Munich Personal RePEc Archive

Application of machine learning to short-term equity return prediction

Yan, Robert and Nuttall, John and Ling, Charles (2006): Application of machine learning to short-term equity return prediction.

[img]
Preview
PDF
MPRA_paper_2536.pdf

Download (164Kb) | Preview

Abstract

Cooper showed how a filter method could be used to predict equity returns for the next week by using information about returns and volume for the two previous weeks. Cooper's method may be regarded as a crude method of Machine Learning. Over the last 20 years Machine Learning has been successfully applied to the modeling of large data sets, often containing a lot of noise, in many different fields. When applying the technique it is important to fit it to the specific problem under consideration. We have designed and applied to Cooper's problem a practical new method of Machine Learning, appropriate to the problem, that is based on a modification of the well-known kernel regression method. We call it the Prototype Kernel Regression method (PKR). In both the period 1978-1993 studied by Cooper, and the period 1994-2004, the PKR method leads to a clear profit improvement compared to Cooper's approach. In all of 48 different cases studied, the period pre-cost average return is larger for the PKR method than Cooper's method, on average 37% higher, and that margin would increase as costs were taken into account. Our method aims to minimize the danger of data snooping, and it could plausibly have been applied in 1994 or earlier. There may be a lesson here for proponents of the Efficient Market Hypothesis in the form that states that profitable prediction of equity returns is impossible except by chance. It is not enough for them to show that the profits from an anomaly-based trading scheme disappear after costs. The proponents should also consider what would have been plausible applications of more sophisticated Machine Learning techniques before dismissing evidence against the EMH.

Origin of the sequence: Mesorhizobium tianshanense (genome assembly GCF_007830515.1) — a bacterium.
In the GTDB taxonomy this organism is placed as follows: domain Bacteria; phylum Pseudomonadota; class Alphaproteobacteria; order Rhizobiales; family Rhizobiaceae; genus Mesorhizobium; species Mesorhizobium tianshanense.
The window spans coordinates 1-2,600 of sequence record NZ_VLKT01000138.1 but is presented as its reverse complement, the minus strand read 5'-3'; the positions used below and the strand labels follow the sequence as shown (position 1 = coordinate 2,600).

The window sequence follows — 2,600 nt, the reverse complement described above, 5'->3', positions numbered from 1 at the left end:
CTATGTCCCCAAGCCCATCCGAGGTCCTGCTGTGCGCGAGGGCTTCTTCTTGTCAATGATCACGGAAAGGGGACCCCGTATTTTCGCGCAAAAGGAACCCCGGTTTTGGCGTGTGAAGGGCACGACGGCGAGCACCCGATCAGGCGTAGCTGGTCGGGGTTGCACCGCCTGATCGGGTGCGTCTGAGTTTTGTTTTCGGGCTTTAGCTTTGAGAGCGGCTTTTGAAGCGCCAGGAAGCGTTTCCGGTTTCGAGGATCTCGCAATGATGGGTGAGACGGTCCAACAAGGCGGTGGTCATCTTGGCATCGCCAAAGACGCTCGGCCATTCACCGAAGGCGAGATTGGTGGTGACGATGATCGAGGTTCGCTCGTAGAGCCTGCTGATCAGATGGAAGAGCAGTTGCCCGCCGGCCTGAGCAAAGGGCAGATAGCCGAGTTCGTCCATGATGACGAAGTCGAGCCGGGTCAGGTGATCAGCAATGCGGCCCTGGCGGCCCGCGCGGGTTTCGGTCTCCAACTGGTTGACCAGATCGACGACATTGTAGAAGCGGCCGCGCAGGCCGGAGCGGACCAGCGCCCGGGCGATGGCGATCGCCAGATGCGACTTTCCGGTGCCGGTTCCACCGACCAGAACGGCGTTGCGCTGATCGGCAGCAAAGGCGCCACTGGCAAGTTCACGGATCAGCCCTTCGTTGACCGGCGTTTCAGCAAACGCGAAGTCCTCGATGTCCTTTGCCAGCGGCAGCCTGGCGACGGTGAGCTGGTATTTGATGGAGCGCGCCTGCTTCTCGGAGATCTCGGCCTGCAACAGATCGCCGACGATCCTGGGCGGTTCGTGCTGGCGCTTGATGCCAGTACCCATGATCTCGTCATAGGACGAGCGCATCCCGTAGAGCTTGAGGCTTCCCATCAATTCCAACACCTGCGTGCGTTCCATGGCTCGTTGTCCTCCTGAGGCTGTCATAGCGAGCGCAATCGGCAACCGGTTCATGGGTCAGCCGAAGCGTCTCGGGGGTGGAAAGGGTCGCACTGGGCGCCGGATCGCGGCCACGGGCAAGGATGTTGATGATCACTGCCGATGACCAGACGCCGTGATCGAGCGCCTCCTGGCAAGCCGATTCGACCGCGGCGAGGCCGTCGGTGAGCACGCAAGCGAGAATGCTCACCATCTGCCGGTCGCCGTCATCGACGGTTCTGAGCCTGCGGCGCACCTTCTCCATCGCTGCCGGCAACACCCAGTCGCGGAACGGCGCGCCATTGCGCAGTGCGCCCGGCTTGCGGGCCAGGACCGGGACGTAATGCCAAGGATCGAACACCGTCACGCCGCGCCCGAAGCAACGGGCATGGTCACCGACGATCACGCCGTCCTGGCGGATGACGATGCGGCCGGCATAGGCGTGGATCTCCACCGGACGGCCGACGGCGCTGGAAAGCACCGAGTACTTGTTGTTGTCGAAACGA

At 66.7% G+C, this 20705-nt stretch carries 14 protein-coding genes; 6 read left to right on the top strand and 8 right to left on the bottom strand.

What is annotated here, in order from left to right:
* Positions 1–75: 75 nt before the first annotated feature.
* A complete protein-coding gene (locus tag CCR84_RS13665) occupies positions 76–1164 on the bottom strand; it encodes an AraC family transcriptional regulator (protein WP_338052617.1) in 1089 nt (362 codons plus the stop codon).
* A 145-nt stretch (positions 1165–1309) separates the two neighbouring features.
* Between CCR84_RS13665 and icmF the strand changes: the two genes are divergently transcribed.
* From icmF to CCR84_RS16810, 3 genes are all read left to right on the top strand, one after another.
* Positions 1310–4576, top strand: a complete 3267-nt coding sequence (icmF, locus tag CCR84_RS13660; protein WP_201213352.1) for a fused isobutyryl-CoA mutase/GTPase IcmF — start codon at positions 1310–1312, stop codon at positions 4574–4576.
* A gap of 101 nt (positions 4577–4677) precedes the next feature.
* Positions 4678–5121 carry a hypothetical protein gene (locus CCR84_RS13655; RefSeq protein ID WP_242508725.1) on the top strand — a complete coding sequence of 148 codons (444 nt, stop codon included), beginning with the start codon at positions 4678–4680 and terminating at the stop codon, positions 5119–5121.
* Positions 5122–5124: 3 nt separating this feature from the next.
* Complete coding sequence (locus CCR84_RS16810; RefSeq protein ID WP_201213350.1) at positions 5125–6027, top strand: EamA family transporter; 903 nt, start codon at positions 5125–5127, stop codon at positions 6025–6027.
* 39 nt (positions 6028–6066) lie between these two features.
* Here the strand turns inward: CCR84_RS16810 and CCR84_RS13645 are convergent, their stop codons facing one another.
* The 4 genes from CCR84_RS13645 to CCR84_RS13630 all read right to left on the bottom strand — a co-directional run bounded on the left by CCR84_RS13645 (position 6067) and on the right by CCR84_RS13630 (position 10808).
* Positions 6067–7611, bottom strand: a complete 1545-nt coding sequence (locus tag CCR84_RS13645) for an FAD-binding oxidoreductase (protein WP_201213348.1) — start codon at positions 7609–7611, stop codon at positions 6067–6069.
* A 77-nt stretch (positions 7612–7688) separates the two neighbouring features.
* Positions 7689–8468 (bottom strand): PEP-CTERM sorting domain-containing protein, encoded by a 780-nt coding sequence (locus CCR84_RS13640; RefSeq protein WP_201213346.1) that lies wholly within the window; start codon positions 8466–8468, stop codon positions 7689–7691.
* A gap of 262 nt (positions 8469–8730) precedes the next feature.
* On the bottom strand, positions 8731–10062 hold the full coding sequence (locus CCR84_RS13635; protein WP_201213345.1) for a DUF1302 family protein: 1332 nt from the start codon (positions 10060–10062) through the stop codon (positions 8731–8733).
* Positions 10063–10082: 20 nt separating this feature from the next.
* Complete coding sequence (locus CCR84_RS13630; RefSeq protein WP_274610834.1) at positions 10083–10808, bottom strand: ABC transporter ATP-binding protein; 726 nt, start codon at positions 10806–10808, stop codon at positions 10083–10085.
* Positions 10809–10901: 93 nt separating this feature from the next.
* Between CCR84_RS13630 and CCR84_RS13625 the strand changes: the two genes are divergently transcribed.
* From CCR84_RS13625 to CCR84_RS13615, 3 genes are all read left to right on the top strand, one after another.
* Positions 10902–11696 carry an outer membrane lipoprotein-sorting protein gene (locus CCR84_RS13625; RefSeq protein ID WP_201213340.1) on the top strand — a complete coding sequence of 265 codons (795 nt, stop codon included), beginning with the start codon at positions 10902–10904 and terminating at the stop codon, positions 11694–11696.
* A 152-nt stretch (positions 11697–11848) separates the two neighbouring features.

UB_LMU-Logo
MPRA is a RePEc service hosted by
the Munich University Library in Germany.